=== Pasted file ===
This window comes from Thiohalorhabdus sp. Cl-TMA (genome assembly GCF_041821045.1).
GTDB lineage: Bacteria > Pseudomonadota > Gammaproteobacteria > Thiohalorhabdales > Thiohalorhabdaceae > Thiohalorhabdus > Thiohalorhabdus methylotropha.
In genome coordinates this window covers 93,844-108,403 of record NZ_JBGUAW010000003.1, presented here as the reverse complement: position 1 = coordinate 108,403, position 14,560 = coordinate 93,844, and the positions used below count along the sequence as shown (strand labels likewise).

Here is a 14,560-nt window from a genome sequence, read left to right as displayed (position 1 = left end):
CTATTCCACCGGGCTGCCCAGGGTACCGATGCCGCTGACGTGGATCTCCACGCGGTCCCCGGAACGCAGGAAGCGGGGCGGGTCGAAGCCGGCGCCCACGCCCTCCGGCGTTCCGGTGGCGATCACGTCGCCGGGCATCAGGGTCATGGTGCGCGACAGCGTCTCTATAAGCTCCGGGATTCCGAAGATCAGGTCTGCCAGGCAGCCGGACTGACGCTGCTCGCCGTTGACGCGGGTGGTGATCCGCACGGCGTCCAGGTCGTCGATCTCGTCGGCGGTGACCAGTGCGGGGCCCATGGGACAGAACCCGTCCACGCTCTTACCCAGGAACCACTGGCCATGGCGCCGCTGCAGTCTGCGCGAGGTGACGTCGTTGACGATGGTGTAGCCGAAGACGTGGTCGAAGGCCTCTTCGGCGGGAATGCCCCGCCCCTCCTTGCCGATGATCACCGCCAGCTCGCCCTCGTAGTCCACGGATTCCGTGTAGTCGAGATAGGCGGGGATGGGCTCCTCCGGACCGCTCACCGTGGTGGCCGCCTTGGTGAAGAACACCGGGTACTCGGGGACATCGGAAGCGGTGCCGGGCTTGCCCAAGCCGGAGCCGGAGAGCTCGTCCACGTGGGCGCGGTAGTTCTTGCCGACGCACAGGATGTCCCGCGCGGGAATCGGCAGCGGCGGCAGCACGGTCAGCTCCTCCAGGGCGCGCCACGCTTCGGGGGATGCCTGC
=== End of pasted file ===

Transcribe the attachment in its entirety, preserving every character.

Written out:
This window comes from Thiohalorhabdus sp. Cl-TMA (genome assembly GCF_041821045.1).
GTDB lineage: Bacteria > Pseudomonadota > Gammaproteobacteria > Thiohalorhabdales > Thiohalorhabdaceae > Thiohalorhabdus > Thiohalorhabdus methylotropha.
In genome coordinates this window covers 93,844-108,403 of record NZ_JBGUAW010000003.1, presented here as the reverse complement: position 1 = coordinate 108,403, position 14,560 = coordinate 93,844, and the positions used below count along the sequence as shown (strand labels likewise).

Here is a 14,560-nt window from a genome sequence, read left to right as displayed (position 1 = left end):
CTATTCCACCGGGCTGCCCAGGGTACCGATGCCGCTGACGTGGATCTCCACGCGGTCCCCGGAACGCAGGAAGCGGGGCGGGTCGAAGCCGGCGCCCACGCCCTCCGGCGTTCCGGTGGCGATCACGTCGCCGGGCATCAGGGTCATGGTGCGCGACAGCGTCTCTATAAGCTCCGGGATTCCGAAGATCAGGTCTGCCAGGCAGCCGGACTGACGCTGCTCGCCGTTGACGCGGGTGGTGATCCGCACGGCGTCCAGGTCGTCGATCTCGTCGGCGGTGACCAGTGCGGGGCCCATGGGACAGAACCCGTCCACGCTCTTACCCAGGAACCACTGGCCATGGCGCCGCTGCAGTCTGCGCGAGGTGACGTCGTTGACGATGGTGTAGCCGAAGACGTGGTCGAAGGCCTCTTCGGCGGGAATGCCCCGCCCCTCCTTGCCGATGATCACCGCCAGCTCGCCCTCGTAGTCCACGGATTCCGTGTAGTCGAGATAGGCGGGGATGGGCTCCTCCGGACCGCTCACCGTGGTGGCCGCCTTGGTGAAGAACACCGGGTACTCGGGGACATCGGAAGCGGTGCCGGGCTTGCCCAAGCCGGAGCCGGAGAGCTCGTCCACGTGGGCGCGGTAGTTCTTGCCGACGCACAGGATGTCCCGCGCGGGAATCGGCAGCGGCGGCAGCACGGTCAGCTCCTCCAGGGCGCGCCACGCTTCGGGGGATGCCTGC